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Summary:

Yesterday, the Windows Experience Blog put together a checklist of considerations when buying a netbook. There are some good basics points in there, but there’s a wee bit of Windows-nudging as well. Hey, it’s a Microsoft blog, so that’s to be expected. The first bit asks […]

benq-joybook-lite-u101-netbook-4Yesterday, the Windows Experience Blog put together a checklist of considerations when buying a netbook. There are some good basics points in there, but there’s a wee bit of Windows-nudging as well. Hey, it’s a Microsoft blog, so that’s to be expected. The first bit asks “Is it easy to use?” and this particular tidbit caught my eye:

“Are you using this as a companion to your primary desktop or laptop PC? If so, then you’ll want it to have the same interface and experience as your primary machine so you can seamlessly move back and forth without any confusion or hassle and easily transfer and share files between your computers.”

That’s definitely a valid question, although having the same interface and experience isn’t a requirement in my book. For many consumers it does make things seem easier. To me the bigger question is: Will your netbook be a true companion to another computer or is it your primary device? This gave me pause and it really got me thinking about how people are using netbooks with their other computers. More specifically: How are folks managing the data between multiple computers? Put your netbook on the same network as your other computers and you can easily transfer files and data. But are folks really doing that?

The obvious alternative is to use some type of online cloud storage or synchronization tool for data access. That’s what I do, although it’s not an ideal solution for everyone. It requires web connectivity on an as-needed basis and also some heavy faith in third-party services. I have both, so I’m good. But what about you?

I’ve set up a poll to see how you’re using a netbook with data on other computers, but don’t hesitate to elaborate in the comments, too.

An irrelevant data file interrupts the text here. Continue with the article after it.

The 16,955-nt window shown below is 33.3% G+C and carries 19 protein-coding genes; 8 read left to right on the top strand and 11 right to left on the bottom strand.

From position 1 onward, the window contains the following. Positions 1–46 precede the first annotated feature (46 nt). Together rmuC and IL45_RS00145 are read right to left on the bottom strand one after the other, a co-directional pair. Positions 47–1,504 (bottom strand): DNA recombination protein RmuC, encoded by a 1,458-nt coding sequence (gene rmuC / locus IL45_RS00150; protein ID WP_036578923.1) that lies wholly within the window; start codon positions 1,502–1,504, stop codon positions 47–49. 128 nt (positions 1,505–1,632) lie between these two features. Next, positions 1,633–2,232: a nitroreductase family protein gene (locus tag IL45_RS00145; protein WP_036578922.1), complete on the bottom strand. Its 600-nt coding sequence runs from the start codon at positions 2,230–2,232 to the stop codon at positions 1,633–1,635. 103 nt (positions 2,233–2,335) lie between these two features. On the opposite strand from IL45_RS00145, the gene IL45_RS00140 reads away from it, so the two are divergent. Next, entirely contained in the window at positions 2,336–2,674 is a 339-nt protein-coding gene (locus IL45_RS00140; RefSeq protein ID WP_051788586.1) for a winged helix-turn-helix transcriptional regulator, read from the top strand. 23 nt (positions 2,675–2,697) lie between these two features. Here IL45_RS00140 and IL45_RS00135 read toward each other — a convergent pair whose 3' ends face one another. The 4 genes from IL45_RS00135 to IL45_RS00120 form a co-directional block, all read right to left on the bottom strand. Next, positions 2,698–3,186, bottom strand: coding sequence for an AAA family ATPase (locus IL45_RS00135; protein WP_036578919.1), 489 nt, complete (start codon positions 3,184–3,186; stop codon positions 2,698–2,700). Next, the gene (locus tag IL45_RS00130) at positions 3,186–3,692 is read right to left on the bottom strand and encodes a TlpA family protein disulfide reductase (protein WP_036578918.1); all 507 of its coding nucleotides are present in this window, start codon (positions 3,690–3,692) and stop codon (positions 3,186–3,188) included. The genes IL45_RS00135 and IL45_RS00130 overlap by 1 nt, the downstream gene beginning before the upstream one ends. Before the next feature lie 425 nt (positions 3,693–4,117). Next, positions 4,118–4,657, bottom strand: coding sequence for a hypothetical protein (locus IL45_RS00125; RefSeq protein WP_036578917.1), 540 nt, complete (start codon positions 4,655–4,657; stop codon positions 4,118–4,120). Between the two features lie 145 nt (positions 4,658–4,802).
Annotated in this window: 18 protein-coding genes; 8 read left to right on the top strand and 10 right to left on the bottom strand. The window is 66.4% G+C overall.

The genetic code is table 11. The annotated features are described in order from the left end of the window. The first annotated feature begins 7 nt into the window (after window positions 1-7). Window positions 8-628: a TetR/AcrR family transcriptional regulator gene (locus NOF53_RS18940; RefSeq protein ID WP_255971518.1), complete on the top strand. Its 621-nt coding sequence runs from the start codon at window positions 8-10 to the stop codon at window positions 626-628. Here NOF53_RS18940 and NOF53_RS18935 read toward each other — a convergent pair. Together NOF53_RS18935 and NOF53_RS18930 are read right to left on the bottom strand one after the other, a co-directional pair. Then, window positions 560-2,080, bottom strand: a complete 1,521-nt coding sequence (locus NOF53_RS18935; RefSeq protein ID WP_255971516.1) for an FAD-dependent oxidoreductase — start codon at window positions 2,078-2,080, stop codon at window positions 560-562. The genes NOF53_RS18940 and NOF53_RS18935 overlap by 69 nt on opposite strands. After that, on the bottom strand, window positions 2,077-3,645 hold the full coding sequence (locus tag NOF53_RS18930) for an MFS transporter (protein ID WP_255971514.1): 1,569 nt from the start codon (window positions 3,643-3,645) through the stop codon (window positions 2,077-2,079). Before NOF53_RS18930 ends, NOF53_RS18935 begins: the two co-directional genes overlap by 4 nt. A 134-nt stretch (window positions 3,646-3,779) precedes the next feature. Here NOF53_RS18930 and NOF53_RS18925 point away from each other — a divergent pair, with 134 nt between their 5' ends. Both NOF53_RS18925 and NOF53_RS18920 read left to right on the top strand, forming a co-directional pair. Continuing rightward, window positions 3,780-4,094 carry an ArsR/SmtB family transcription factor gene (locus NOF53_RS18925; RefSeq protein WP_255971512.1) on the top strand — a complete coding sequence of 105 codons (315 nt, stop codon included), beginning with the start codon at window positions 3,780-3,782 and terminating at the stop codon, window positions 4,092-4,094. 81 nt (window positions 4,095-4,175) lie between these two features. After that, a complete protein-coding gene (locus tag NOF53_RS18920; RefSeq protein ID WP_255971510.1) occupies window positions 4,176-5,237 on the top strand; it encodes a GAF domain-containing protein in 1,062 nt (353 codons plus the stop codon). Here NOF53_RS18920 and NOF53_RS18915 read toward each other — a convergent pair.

1. I don’t need to sync my data, because I’m using my Eee Pc 1000he as my primary machine.

    I have a desktop, for the higher power needs, but those are few and far between. So, almost all of my data is sitting on my netbook.

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  2. I’m using windows home server and exchange to keep data synched between computers

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    1. ditto.

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  3. I use sugarsync to keep my desktop, laptop, and notebook in sync and it works flawlessly. Great service.

    Jim

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  4. I synchronise both my main laptop and my netbook to my Server using Vice Versa. Then Xmarks for Firefox bookmarks and the combo of RoboForm and GoodSync for my logins.

    I have been looking at SugarSync as well. They did well in a recent PC Pro Magazine comparative review and seem to have added a 2gb free account more recently.

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  5. Live Mesh for necessary files, Xmarks for bookmarks, pretty much good to go :)

    Currently uploading my picture library to Windows Live also…

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  6. I am using DropBox for the files I need to keep in sync. I really appreciate the cross-platform support (OSX, Windows, Linux).

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  7. We use JungleDisk to back up everything on our systems (funny…I just really thought about it and realized we only have portable systems in the house…) except for OneNote. OneNote folders/files/cache are shared between all the computers and they keep themselves in sync.

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  8. I’m using hosted Exchange for my mail, calendar and contacts. For bookmarks I’m using Xmarks BYOS, for passwords I’m using ewallet together with my own server and for the rest I’m using the great and secure Spideroak.

    Spideroak is great. I can backup both my desktop and my netbook and even my webserver. It’s really secure, not even Spideroak can look at my stuff. Sugarsync and others doen’t encrypt the data. That’s the one thing that prevented me from using similar services before. Only $10 per 100GB.

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    1. Oh, and Newsgator for feeds! And I just installed Evernote.

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    2. Christian Karlsson Thursday, June 18, 2009

      Oh… and subversion of course. :D And I use Google Docs alot. Haven’t found a good way to sync Microsoft Office yet thou. It works somewhat with subversion but it isn’t perfect. Any solution?

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  9. I just connect to my home network and copy over files manually, though for video files I need to connect by ethernet since my now obsolete wireless g is too slow lol.

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    1. I should also mention my various “low bandwidth” files like documents and and my calendar etc are on the various google services

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  10. Exchange for exchange-stuff. For files a mash of things. For now normal files on a network drive provided by work, media files manually copied between.

    Just looking at the poll list, you can see that nothing is really ideal at present. Except cloud methods but they would have trouble with very large files and seem tricky to set up.

    I am waiting to consolidate onto a single laptop which will avoid some of these problems.

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